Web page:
Doug Martsch has played the same ’87 Fender Strat Plus almost exclusively for decades. Photo by Rene Gomez.

When do lyrics enter the mix?
The words almost always come last. Right now I’m sitting on about 10 songs with no lyrics whatsoever. The hardest thing by far for me is coming up with words. I have so many melodic and rhythmic ideas, but when it comes to lyrics, it so often starts with just some babbling nonsense—songs in search of real words.

Why do you find lyrics difficult?
I’m not really a writer, storyteller, or verbal person. But I wouldn’t want to do just instrumental music—to me, rock and pop need singing every now and then to keep things interesting.

Who are some of your songwriting benchmarks?
I would have to say J Mascis, a big influence in terms of writing as well as guitar playing. Growing up, R.E.M. was a big deal to me, as were the Smiths. But David Bowie was probably the biggest deal of all when I was a teenager.

“I could play the greatest line in the world, but if for some reason it doesn’t jibe with me, then it’s gone.”

I just started listening again to Larry Norman, a Christian rocker I listened to a lot in junior high school. He was a bigger influence than I had realized. He’s a great songwriter, with such excellent melodies. He was kind of a renegade Christian. Many Christians tended not to like the music because it was too rock, and rock fans tended not to like it because he was a Jesus freak. If you can kind of ignore some of the fucked-up things he said in his music, or place your own passion whenever you hear the word Jesus, there’s a lot of cool stuff there. He certainly worked his way into my psyche. People like Frank Black and Bob Dylan are really into him, too. And some of the lyrics are great, for example, “They say to cut my hair—they’re driving me insane/I grew it out long to make room for my brain.” [From the song “Why Should the Devil Have All the Good Music.”]

What was it like working with your new lineup?
It was really fortunate. When the other two guys quit, these two were on the tour bus with us, playing with the opening band. I’d always admired their music and wanted to work with them. Both are multi-instrumentalists, so we decided that Jason would be the bassist and Steve the drummer. Right away these guys learned a bunch of [Built to Spill’s] old tunes, and we played our first show within a month of getting together.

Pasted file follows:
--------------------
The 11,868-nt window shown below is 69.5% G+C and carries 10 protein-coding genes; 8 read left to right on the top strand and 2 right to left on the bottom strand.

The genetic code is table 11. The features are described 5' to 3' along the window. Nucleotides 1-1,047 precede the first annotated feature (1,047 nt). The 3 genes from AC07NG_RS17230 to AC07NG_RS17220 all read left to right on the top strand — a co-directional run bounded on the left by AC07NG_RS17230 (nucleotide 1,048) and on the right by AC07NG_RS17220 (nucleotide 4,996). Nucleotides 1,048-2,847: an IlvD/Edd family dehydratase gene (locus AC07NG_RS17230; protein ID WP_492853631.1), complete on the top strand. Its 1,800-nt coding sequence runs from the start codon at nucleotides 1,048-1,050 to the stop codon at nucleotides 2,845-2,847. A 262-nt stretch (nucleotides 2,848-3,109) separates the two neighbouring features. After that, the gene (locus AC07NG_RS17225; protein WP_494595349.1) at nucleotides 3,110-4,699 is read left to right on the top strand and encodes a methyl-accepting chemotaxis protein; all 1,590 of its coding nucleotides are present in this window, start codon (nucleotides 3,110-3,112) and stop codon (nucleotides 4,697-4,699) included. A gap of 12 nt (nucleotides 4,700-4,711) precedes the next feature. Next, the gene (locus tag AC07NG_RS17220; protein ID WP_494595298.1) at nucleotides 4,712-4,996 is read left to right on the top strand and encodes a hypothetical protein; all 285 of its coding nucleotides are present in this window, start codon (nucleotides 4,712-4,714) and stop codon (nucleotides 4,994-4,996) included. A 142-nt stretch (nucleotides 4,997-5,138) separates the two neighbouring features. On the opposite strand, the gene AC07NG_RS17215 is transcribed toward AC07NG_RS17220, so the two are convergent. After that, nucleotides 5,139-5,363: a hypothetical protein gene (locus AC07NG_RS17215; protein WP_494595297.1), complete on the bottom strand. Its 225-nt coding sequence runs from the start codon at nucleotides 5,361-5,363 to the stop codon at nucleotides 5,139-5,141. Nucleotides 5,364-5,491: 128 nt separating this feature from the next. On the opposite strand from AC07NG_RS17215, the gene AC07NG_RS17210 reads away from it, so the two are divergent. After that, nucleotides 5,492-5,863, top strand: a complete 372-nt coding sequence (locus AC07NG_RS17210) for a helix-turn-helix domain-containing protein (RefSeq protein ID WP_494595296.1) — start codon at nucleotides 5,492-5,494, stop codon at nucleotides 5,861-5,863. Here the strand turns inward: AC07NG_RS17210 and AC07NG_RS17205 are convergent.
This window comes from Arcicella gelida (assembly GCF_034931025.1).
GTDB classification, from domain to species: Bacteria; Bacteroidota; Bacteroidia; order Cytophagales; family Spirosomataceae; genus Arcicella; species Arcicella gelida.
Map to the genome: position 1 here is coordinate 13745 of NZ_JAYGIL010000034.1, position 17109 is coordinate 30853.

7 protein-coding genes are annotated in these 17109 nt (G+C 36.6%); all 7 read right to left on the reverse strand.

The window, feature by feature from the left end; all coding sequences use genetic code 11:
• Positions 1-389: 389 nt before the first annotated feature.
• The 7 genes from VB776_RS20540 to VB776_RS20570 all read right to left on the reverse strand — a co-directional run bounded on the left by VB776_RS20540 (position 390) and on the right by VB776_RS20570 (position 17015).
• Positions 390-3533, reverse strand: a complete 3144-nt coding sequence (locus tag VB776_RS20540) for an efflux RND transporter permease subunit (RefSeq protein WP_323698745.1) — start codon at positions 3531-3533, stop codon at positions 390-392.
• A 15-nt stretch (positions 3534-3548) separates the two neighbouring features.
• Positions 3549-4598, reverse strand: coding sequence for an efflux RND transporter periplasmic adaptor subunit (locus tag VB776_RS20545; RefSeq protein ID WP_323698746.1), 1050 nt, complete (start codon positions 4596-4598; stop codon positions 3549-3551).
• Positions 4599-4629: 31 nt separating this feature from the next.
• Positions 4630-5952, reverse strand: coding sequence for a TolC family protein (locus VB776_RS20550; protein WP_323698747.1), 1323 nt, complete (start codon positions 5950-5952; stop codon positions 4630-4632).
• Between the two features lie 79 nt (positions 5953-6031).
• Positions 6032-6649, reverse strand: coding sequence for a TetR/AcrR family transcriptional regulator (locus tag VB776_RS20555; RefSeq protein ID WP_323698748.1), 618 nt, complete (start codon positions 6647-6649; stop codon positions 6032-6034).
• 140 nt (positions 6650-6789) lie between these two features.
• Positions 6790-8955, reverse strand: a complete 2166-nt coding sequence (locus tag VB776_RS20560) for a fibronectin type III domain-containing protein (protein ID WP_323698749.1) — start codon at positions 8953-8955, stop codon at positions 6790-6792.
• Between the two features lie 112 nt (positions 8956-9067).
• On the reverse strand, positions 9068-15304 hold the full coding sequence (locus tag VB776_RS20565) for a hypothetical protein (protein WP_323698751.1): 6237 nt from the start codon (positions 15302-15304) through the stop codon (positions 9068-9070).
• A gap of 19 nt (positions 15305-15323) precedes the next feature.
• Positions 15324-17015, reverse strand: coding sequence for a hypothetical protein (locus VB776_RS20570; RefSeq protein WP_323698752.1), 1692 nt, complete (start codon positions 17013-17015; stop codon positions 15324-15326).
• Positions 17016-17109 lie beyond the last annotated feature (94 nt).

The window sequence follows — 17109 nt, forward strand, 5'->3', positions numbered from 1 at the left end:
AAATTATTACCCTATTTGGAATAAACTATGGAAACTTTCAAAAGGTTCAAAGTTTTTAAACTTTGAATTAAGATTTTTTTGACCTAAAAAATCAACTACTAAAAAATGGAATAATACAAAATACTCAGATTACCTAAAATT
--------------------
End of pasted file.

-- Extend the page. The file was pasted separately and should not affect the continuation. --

Doug Martsch's Gear

Guitars
1987 Fender Strat Plus

Amps
Blackface Fender Bassman

Effects
Dunlop Echoplex EP101
Electro-Harmonix 16 Second Digital Delay
Electro-Harmonix Memory Boy

Strings and Picks
D’Addario EXL110 (.010-.046)
Fender Medium

I knew they were great players, but at first I worried that they wouldn’t capture the right vibe of the music, with its subtle qualities. But they nailed it perfectly—they’re rad. Making a record with them was rad, too. It’s probably the first record Steve ever made. He’s a little younger and is the anxious and nervous type. I was a little worried about what it might be like for him, but [producer] Sam Coomes gave him a little pep talk, and Steve killed it in the studio. And of course it was awesome to have the other guitar players, Jim and Brett, who are so great, but aren’t really on the other records.

Why did the other guys quit?
It was all pretty mellow—no drama. They just got burned out because they’d been doing it a long time. I talked to Scott [Plouf] a few months ago, and he hasn’t touched the drum set since he left the band—touring was apparently tough on his body. For [bassist] Brett [Nelson] it was mostly about touring—he didn’t want to be gone from home so much. Also, he’d been playing my songs for such a long time, and he wanted to do his own thing. I totally understood. Being in Built to Spill is such a serious commitment, and you’ve got to be available all the time for this band.

What guitars did you play on the record?
I mostly used my Strat—an ’87 [Strat Plus] that I’ve used on all my records and have always played live.

Have you kept it stock or modded it?
At one point I had the pickup switch and tone knob removed, so all it has is the volume control. I took the tone knob off because I always had it turned all the way up and never touched it—I dialed in the tone on my amp instead. As for the selector switch, I’m pretty sure that the middle position is the only setting I can use now. The in-between settings were completely useless to me.

I do all the sound-shaping stuff with pedals. I’m not a tone junkie. I don’t even know if a Strat is the best guitar for me. I just got it because someone at the guitar store where I bought it recommended it. To get the best sound, I always have to jack it up with a preamp. At first I didn’t understand that stuff, but once I started using a preamp, I got a much bigger and more satisfying sound.

Which preamp do you use these days?
Recently I’ve been using the [Dunlop] Echoplex EP[101]—three of them. I’ve got one on all the time for a little grit. The other two I use for distortion—one for heavy rhythm, and the other dialed all the way up for thick fuzz.